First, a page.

Throughout my formative years in the 1990s, both my parents worked, so during school holidays or periods of civil disturbance, I was shipped off to my aunt and uncle’s house in a sleepy little village about eight miles out of the city. There was nothing to do or see there, really. Places of interest included The Phone Booth, The Field, and the fabled Zedd Bridge, a small humpback bridge barely wide enough to contain the TNT trucks that used it as a launch pad to gain wicked airtime after being dispatched from the nearby depot.
I was old enough to take care of myself, you understand, but my mum had trust issues and paranoid fantasies through watching too much TV. She imagined that every second she wasn’t home, I was mixing Molotovs and playing with knives in the kitchen, or at the very least, coming up with ever more innovative ways to masturbate. Which I totally was.
Those long weeks were spent sequestered away in a tiny bedroom with my cousin Sam, huddled around a black and white TV, playing the Master System for hours on end. The Sonic games were our favourite, and none more so than Sonic Chaos. Uh, even if we did have to imagine what colour everything was – my uncle firmly believed that The Devil, in collaboration with the RCA Corporation, had invented colour TV in 1968, you see.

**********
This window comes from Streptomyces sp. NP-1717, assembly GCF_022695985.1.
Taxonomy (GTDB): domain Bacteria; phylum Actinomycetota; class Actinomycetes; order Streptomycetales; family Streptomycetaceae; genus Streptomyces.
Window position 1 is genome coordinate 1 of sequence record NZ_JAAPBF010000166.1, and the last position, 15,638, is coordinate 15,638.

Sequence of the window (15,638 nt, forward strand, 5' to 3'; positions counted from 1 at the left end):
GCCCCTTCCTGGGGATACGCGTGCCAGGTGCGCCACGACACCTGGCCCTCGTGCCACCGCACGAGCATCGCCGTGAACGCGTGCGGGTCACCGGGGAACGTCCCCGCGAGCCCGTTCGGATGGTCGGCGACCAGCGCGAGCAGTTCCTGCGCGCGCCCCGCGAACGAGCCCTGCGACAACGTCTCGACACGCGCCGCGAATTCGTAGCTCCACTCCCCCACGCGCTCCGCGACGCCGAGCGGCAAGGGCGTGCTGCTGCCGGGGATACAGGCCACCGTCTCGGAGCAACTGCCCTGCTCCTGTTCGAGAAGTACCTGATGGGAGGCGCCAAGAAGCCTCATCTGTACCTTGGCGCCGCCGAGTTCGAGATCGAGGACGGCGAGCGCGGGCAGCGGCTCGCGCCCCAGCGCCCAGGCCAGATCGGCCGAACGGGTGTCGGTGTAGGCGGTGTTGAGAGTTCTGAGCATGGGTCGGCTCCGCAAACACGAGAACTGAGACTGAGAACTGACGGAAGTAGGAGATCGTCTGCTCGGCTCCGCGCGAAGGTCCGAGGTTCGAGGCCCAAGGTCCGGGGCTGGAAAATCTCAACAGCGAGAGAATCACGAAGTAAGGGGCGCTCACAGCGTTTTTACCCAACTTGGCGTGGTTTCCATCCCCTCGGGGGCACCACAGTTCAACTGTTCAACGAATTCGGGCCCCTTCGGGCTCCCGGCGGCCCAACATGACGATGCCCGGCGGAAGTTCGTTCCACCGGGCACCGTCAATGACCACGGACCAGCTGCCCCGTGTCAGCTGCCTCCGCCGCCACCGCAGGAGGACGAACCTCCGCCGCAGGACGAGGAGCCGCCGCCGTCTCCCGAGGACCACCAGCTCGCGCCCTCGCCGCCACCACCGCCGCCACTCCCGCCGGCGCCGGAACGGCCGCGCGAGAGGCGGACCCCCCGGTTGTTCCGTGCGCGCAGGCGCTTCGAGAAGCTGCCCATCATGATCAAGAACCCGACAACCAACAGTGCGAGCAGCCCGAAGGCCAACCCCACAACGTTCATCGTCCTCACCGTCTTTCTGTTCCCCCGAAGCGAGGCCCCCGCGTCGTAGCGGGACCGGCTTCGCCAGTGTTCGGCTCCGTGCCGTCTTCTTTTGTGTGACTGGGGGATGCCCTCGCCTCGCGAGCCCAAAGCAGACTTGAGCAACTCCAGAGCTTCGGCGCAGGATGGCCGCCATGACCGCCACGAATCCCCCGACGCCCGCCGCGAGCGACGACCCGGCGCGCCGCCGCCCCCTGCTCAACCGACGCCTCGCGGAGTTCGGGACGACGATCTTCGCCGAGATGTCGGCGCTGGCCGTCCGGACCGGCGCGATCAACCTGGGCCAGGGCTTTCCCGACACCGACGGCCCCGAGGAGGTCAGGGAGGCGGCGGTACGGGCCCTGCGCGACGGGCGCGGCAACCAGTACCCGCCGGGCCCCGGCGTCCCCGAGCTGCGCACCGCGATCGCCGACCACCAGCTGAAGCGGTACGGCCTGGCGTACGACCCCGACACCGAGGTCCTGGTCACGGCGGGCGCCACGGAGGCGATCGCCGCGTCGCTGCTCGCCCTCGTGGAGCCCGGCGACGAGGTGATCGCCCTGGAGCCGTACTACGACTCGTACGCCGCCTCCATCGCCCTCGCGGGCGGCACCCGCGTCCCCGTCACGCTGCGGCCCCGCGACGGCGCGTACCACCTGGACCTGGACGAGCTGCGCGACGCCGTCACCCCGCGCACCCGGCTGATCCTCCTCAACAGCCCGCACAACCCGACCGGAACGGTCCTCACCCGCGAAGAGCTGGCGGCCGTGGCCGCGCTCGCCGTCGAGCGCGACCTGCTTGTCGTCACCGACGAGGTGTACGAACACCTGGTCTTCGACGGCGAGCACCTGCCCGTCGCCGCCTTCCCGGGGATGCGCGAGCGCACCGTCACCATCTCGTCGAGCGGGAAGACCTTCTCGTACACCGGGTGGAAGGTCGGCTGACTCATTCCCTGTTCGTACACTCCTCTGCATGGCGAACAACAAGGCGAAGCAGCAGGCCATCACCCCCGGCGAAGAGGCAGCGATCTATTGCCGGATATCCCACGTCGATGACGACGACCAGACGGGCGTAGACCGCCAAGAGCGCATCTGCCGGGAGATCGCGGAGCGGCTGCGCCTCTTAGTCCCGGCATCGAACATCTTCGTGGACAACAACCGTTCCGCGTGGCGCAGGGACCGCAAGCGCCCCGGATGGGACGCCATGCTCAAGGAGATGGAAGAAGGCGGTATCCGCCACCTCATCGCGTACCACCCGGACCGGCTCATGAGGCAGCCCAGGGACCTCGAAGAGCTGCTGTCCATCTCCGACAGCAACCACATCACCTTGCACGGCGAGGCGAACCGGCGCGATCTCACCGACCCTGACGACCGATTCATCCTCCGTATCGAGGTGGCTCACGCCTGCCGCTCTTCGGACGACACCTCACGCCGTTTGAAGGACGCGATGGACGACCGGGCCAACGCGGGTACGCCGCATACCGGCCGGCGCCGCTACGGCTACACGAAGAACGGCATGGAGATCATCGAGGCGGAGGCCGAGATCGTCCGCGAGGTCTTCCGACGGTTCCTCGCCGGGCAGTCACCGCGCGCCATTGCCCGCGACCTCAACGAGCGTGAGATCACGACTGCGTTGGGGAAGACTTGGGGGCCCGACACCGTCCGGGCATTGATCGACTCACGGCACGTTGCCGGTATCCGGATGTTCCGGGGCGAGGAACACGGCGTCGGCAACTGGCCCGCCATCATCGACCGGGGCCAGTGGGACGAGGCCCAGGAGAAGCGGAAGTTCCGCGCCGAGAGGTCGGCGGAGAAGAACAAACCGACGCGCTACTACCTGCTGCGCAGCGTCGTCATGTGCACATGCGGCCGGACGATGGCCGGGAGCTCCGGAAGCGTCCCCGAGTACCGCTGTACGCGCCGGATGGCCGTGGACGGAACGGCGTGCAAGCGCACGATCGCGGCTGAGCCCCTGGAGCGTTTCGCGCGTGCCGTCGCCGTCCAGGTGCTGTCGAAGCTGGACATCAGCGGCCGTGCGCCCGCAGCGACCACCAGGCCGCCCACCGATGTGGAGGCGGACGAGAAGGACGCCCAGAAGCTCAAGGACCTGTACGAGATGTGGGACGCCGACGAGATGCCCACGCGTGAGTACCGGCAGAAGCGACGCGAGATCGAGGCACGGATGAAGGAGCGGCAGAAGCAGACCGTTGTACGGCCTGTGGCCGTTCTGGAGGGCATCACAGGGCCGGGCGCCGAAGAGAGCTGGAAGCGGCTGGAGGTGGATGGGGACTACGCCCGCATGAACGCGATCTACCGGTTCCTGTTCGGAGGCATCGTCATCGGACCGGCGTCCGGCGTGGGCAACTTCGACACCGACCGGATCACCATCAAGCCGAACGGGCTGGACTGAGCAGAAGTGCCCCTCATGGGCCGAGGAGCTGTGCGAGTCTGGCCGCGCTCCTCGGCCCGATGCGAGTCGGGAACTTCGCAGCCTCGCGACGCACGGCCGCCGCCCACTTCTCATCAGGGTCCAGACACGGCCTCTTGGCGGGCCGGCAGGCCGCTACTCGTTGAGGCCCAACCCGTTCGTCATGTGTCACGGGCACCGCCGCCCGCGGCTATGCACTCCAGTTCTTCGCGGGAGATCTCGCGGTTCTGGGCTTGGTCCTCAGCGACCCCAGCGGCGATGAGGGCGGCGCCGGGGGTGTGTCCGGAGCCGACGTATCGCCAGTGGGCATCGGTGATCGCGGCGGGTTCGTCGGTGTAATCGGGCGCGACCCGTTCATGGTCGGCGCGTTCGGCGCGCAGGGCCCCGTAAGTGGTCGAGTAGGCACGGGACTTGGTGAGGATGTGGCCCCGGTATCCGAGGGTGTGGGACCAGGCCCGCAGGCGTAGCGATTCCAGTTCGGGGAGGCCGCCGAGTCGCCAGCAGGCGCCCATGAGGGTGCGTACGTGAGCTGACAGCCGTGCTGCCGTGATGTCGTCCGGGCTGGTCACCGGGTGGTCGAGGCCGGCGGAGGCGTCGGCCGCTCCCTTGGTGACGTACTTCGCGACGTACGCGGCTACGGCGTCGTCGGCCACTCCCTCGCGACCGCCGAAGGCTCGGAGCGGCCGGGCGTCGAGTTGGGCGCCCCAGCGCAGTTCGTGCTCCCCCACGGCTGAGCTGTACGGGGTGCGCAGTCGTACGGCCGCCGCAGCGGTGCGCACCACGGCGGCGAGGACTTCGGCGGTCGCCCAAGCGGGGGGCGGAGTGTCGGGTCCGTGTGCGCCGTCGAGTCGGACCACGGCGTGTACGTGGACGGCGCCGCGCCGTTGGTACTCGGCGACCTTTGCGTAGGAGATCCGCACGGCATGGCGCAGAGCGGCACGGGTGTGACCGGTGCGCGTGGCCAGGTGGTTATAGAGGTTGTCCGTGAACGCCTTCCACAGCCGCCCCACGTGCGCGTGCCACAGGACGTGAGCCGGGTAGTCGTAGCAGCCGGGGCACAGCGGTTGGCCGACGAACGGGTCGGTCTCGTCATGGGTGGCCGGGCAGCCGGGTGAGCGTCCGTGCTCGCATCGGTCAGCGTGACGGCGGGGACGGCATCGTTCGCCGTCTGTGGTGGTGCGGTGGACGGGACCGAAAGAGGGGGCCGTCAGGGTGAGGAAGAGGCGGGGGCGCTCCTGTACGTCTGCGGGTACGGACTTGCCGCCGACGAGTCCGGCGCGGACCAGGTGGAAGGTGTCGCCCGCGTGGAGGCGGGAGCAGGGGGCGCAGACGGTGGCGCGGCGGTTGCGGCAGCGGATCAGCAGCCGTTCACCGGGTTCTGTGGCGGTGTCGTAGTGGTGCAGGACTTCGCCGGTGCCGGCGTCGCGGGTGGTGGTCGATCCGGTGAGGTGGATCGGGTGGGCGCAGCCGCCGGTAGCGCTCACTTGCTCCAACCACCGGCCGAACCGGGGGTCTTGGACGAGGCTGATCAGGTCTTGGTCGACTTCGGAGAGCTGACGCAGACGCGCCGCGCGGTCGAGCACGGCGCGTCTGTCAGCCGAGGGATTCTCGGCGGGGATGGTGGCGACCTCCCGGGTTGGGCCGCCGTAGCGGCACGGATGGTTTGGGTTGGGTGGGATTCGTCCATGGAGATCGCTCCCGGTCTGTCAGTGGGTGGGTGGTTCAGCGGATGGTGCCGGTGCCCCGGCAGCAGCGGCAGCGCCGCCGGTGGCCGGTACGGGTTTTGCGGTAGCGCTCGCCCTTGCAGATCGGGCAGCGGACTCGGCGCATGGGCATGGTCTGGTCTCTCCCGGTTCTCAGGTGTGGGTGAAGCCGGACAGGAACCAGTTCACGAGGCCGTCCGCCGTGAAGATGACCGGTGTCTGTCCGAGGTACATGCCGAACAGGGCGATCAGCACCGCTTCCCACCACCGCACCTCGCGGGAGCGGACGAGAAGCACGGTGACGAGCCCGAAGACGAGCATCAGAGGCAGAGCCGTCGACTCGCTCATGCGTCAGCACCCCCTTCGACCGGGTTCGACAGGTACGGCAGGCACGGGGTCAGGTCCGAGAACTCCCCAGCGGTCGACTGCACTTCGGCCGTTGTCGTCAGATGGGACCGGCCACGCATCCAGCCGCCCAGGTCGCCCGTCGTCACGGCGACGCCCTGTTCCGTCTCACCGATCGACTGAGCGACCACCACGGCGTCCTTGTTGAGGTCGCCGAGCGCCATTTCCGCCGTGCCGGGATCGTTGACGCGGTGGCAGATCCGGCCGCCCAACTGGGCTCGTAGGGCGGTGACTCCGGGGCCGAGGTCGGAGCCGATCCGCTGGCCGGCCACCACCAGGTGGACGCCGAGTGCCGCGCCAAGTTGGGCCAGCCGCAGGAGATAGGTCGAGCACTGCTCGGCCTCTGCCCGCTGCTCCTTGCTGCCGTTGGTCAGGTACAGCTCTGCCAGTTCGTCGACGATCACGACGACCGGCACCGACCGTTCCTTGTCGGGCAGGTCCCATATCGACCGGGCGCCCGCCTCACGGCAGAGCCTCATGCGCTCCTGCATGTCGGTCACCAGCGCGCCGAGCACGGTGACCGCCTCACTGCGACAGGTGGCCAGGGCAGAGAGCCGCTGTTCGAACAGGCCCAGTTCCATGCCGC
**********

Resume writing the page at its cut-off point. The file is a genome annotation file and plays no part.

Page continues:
We’d all felt a bit cheated when Sonic 2 came out for the system the year before. Although it came out a full month before the Mega Drive version, it was nowhere near the quantum leap that Mega Drive owners were getting. There were just six zones, you couldn’t play as Tails, and there was no 2-player mode.
So Sonic Chaos was a breath of fresh air. You could choose between Sonic and Tails, at last, and in this game Tails could fly! Mega Drive owners would have to wait a whole year for that feature.
The Zones, while still numbering six, were varied and interesting, with level-specific features and gimmicks. They also contained some new power-ups, like rocket shoes. Chaos was also the first to have Special Stages that were miniature courses in their own right, as opposed to being based on a game of some kind (usually pinball, in the Mega Drive versions).
Playing this game makes me feel young again. The artwork on the game box and in various posters clipped from Sonic The Comic was enough to send me to a far away world. We had imaginations back then, before the internet and the promise of free and unlimited pornography spoiled our minds.
The bleepy-bloppy music warps me back to those long, endless summers. I miss the old days, when games were simple. You felt you got the best from them without DLC or Xbox Gold, and after it all, it said “Thank You” for playing.
“My Uncle Firmly”